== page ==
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State finance officials warn record-high revenues can’t be relied on

The state General Fund and Education Trust Fund saw historic revenues in 2021 due largely to federal pandemic assistance.

(STOCK)

State lawmakers returned to Montgomery Tuesday tasked with passing budgets after seeing historic revenues in FY 2021.

But state finance officials warned that those revenues are an anomaly and should not be relied upon for future budgets.

“Just know there is a fiscal cliff coming, on the education side as well as the General Fund side,” said Kirk Fulford, Legislative Fiscal Services Agency deputy director.

General Fund revenues were up 11.4 percent to $2.56 billion in 2021, while the Education Trust Fund growth was even more staggering at a 16.4 percent increase to $8.64 billion. The average ETF growth from 2011 to 2019 was just 3.7 percent for comparison.

That growth is fueled by record income and sales taxes.

Gross individual income tax rose 13.03 percent while sales tax revenue grew 14.75 percent.

“I can go back 50 years and can’t find a 15 percent sales tax growth,” Fulford said.

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Corporate income tax revenue grew by 61.25 percent. All of these increases are major anomalies compared to typical years when the increases tend to be single digits.

Fulford attributed the personal income growth in large part to federal assistance during the COVID-19 pandemic through a variety of avenues including direct economic payments, expanded unemployment benefits and Paycheck Protection Program loans.

But during the early uncertainty of the pandemic, Fulford said lawmakers budgeted conservatively, meaning the ETF will have a beginning balance of $1.33 billion compared to a beginning balance of $60.54 million in FY 2020.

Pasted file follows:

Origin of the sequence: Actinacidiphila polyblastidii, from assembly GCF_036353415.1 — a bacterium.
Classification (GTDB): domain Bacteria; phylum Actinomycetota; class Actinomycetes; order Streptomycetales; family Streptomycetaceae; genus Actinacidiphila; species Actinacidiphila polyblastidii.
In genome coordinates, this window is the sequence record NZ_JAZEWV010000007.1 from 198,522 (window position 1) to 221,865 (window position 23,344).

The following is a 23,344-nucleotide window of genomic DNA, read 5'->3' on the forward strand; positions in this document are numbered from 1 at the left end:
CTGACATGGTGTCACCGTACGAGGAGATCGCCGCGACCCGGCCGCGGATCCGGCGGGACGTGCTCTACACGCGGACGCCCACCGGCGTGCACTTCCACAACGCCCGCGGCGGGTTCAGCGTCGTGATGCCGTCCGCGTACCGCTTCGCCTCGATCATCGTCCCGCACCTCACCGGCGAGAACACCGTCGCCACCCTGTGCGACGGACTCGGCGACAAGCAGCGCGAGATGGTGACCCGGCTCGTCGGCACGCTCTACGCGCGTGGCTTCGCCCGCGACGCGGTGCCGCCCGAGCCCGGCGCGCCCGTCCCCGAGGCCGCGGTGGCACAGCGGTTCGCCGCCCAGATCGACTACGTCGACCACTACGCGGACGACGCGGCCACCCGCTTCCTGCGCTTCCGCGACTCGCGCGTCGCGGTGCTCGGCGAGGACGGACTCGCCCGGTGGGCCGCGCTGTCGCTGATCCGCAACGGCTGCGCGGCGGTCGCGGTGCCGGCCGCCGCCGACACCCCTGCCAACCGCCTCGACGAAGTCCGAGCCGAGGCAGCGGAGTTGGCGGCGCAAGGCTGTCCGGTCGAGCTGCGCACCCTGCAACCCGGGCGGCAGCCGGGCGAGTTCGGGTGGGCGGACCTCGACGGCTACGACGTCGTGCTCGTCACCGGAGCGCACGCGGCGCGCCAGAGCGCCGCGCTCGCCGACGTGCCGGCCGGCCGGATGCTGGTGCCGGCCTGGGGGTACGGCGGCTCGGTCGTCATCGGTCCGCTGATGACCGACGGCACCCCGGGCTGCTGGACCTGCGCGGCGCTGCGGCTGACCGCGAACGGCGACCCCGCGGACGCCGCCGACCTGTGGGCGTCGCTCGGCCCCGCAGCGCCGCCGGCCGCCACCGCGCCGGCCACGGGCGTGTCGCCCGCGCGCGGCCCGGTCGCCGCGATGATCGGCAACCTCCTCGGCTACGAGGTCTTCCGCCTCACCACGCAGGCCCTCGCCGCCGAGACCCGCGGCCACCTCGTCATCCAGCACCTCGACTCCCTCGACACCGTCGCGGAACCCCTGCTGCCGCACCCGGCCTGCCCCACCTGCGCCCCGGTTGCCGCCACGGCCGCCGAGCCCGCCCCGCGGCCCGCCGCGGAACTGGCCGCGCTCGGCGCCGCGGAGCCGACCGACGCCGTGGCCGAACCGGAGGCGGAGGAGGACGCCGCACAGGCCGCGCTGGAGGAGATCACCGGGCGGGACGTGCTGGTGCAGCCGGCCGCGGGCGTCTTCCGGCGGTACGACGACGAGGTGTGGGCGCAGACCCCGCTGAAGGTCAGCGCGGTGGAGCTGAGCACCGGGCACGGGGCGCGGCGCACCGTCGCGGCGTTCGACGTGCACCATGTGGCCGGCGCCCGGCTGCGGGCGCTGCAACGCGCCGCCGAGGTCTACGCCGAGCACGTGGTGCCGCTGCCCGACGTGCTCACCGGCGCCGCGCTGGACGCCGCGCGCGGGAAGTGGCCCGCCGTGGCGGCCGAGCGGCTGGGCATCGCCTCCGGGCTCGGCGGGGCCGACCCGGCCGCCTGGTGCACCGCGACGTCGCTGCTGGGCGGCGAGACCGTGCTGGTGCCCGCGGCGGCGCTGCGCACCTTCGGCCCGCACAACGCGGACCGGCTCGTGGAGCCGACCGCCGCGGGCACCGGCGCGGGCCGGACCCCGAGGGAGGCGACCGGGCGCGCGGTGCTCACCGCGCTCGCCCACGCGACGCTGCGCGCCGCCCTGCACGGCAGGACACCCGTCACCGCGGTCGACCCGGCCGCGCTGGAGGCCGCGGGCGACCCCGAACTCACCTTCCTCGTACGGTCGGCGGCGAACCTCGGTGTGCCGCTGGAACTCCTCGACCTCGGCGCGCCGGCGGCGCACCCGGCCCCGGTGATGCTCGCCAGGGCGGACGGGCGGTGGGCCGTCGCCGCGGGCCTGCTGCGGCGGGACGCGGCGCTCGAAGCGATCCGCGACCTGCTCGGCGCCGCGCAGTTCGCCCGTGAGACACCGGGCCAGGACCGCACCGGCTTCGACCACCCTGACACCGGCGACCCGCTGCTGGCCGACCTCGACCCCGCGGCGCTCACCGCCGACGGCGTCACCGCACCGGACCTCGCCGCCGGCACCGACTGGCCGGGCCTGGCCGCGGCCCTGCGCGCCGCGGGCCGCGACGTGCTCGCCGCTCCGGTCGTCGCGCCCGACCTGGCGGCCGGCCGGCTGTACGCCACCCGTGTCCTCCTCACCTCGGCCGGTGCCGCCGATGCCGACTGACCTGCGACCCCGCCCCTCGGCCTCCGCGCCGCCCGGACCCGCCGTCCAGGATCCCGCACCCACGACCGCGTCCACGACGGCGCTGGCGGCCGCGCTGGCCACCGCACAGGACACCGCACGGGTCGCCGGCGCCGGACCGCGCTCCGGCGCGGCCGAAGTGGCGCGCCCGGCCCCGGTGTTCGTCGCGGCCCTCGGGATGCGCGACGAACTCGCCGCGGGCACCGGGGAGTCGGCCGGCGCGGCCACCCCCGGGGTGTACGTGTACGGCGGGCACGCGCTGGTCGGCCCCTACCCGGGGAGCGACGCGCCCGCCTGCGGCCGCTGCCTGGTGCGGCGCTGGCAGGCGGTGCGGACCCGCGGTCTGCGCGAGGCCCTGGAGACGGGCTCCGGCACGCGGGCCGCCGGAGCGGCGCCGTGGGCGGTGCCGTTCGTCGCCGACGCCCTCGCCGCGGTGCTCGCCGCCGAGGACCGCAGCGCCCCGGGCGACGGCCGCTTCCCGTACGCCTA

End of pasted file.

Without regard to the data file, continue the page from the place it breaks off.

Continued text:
With these increases, Gov. Kay Ivey is proposing a general fund budget of $2.718 billion and an ETF budget of $8.3 billion for FY 2023.

Despite the historic leaps forward, the budget is projecting a return to modest growth for the new fiscal year.

Director of Finance Bill Poole said the overall priorities for the budgets are focusing on sustainability, addressing one-time needs, not utilizing carryover balances for ongoing expenses and preparing for the expected future economic downturns with “careful, thoughtful allocations of funds.”

Fulford expressed concern to lawmakers about local school boards appropriating federal funds in an unsustainable fashion.

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“One of my major concerns is the impact of federal stimulus on K-12 schools,” Fulford said. “They’ve gotten almost over $3 billion in assistance from the federal government. My concern about that is, what happens when the federal money runs out? So if (local school boards) spend a lot of that money on salary and benefits and people, chances are they’re going to want you to continue funding that.”

Fulford also gave lawmakers a glimpse at the economic landscape of the state.

He described what has widely been reported in the wake of the pandemic: a job market with more jobs than employees, and pressure driving up wages and salaries.

“The labor market participation rate is still a struggle at 61.9 percent in December,” Fulford said. “Over the last six months, over 20 million people have left their jobs looking for a better job or a better situation. It’s an employee job market right now. Everybody is offering higher wages and incentives to come to work. Employees can pick and choose. There are 1.5 job openings for the number of people looking for a job.”

After hearing from Fulford and Poole, the joint budget committee with representatives from the House and Senate also heard from State Superintendent of Education Dr. Eric Mackey, Community College System Chancellor Jimmy Baker and Commission on Higher Education Executive Director Dr. Jimmy Purcell about their departments’ needs.

Budget hearings will continue Wednesday.

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Written By

Jacob Holmes is a reporter at the Alabama Political Reporter. You can reach him at [email protected]

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